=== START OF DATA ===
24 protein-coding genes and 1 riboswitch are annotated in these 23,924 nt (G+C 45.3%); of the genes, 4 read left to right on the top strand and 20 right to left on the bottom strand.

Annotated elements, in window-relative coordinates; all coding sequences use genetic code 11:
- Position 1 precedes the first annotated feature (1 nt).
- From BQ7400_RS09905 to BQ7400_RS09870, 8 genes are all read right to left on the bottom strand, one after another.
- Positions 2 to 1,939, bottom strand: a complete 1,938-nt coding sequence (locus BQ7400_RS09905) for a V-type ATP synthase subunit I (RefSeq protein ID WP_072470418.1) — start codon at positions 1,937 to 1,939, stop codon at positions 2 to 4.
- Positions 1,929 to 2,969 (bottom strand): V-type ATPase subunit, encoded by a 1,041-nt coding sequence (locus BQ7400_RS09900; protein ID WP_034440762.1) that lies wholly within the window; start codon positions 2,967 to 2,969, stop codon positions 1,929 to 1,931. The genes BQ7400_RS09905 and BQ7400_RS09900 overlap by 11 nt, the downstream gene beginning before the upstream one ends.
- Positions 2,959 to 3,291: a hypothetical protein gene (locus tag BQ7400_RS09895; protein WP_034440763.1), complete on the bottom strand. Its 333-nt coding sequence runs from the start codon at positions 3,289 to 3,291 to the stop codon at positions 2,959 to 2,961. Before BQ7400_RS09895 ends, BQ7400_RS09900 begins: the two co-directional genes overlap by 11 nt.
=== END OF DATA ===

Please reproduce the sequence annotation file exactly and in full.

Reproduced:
24 protein-coding genes and 1 riboswitch are annotated in these 23,924 nt (G+C 45.3%); of the genes, 4 read left to right on the top strand and 20 right to left on the bottom strand.

Annotated elements, in window-relative coordinates; all coding sequences use genetic code 11:
- Position 1 precedes the first annotated feature (1 nt).
- From BQ7400_RS09905 to BQ7400_RS09870, 8 genes are all read right to left on the bottom strand, one after another.
- Positions 2 to 1,939, bottom strand: a complete 1,938-nt coding sequence (locus BQ7400_RS09905) for a V-type ATP synthase subunit I (RefSeq protein ID WP_072470418.1) — start codon at positions 1,937 to 1,939, stop codon at positions 2 to 4.
- Positions 1,929 to 2,969 (bottom strand): V-type ATPase subunit, encoded by a 1,041-nt coding sequence (locus BQ7400_RS09900; protein ID WP_034440762.1) that lies wholly within the window; start codon positions 2,967 to 2,969, stop codon positions 1,929 to 1,931. The genes BQ7400_RS09905 and BQ7400_RS09900 overlap by 11 nt, the downstream gene beginning before the upstream one ends.
- Positions 2,959 to 3,291: a hypothetical protein gene (locus tag BQ7400_RS09895; protein WP_034440763.1), complete on the bottom strand. Its 333-nt coding sequence runs from the start codon at positions 3,289 to 3,291 to the stop codon at positions 2,959 to 2,961. Before BQ7400_RS09895 ends, BQ7400_RS09900 begins: the two co-directional genes overlap by 11 nt.